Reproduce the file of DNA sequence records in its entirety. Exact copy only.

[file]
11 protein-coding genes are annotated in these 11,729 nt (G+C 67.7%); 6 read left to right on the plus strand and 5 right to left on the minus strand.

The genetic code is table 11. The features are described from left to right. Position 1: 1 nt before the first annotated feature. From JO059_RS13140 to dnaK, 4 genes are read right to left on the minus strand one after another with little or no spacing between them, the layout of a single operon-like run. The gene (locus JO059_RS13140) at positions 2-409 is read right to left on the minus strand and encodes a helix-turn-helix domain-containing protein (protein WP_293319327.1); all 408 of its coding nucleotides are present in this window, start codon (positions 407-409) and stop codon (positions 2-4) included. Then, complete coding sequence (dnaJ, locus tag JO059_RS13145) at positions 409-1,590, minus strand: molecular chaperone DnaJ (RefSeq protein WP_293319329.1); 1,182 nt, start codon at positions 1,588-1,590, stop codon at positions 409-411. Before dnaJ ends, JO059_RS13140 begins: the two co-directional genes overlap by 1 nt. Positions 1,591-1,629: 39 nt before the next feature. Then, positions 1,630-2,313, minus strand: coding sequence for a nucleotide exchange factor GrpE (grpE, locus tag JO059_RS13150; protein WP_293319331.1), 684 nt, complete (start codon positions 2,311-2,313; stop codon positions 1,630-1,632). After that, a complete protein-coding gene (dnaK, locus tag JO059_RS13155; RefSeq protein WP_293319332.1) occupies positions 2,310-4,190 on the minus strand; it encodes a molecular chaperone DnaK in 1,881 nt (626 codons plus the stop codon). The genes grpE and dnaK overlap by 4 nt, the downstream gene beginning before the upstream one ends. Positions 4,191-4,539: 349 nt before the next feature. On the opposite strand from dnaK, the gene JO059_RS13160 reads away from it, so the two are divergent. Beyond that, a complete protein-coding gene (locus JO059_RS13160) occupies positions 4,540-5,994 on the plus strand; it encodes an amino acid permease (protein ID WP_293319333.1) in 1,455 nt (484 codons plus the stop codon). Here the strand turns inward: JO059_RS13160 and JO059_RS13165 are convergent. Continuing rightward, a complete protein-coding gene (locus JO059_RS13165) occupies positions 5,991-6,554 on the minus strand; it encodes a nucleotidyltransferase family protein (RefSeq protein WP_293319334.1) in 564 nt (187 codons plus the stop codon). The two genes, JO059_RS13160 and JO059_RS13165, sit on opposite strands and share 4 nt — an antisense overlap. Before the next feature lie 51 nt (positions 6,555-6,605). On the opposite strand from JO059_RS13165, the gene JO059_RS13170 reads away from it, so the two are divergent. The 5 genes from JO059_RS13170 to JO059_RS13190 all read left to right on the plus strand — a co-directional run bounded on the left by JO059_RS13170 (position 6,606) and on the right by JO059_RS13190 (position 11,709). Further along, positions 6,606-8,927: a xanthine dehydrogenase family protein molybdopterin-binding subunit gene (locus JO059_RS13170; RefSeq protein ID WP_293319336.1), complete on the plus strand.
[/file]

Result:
11 protein-coding genes are annotated in these 11,729 nt (G+C 67.7%); 6 read left to right on the plus strand and 5 right to left on the minus strand.

The genetic code is table 11. The features are described from left to right. Position 1: 1 nt before the first annotated feature. From JO059_RS13140 to dnaK, 4 genes are read right to left on the minus strand one after another with little or no spacing between them, the layout of a single operon-like run. The gene (locus JO059_RS13140) at positions 2-409 is read right to left on the minus strand and encodes a helix-turn-helix domain-containing protein (protein WP_293319327.1); all 408 of its coding nucleotides are present in this window, start codon (positions 407-409) and stop codon (positions 2-4) included. Then, complete coding sequence (dnaJ, locus tag JO059_RS13145) at positions 409-1,590, minus strand: molecular chaperone DnaJ (RefSeq protein WP_293319329.1); 1,182 nt, start codon at positions 1,588-1,590, stop codon at positions 409-411. Before dnaJ ends, JO059_RS13140 begins: the two co-directional genes overlap by 1 nt. Positions 1,591-1,629: 39 nt before the next feature. Then, positions 1,630-2,313, minus strand: coding sequence for a nucleotide exchange factor GrpE (grpE, locus tag JO059_RS13150; protein WP_293319331.1), 684 nt, complete (start codon positions 2,311-2,313; stop codon positions 1,630-1,632). After that, a complete protein-coding gene (dnaK, locus tag JO059_RS13155; RefSeq protein WP_293319332.1) occupies positions 2,310-4,190 on the minus strand; it encodes a molecular chaperone DnaK in 1,881 nt (626 codons plus the stop codon). The genes grpE and dnaK overlap by 4 nt, the downstream gene beginning before the upstream one ends. Positions 4,191-4,539: 349 nt before the next feature. On the opposite strand from dnaK, the gene JO059_RS13160 reads away from it, so the two are divergent. Beyond that, a complete protein-coding gene (locus JO059_RS13160) occupies positions 4,540-5,994 on the plus strand; it encodes an amino acid permease (protein ID WP_293319333.1) in 1,455 nt (484 codons plus the stop codon). Here the strand turns inward: JO059_RS13160 and JO059_RS13165 are convergent. Continuing rightward, a complete protein-coding gene (locus JO059_RS13165) occupies positions 5,991-6,554 on the minus strand; it encodes a nucleotidyltransferase family protein (RefSeq protein WP_293319334.1) in 564 nt (187 codons plus the stop codon). The two genes, JO059_RS13160 and JO059_RS13165, sit on opposite strands and share 4 nt — an antisense overlap. Before the next feature lie 51 nt (positions 6,555-6,605). On the opposite strand from JO059_RS13165, the gene JO059_RS13170 reads away from it, so the two are divergent. The 5 genes from JO059_RS13170 to JO059_RS13190 all read left to right on the plus strand — a co-directional run bounded on the left by JO059_RS13170 (position 6,606) and on the right by JO059_RS13190 (position 11,709). Further along, positions 6,606-8,927: a xanthine dehydrogenase family protein molybdopterin-binding subunit gene (locus JO059_RS13170; RefSeq protein ID WP_293319336.1), complete on the plus strand.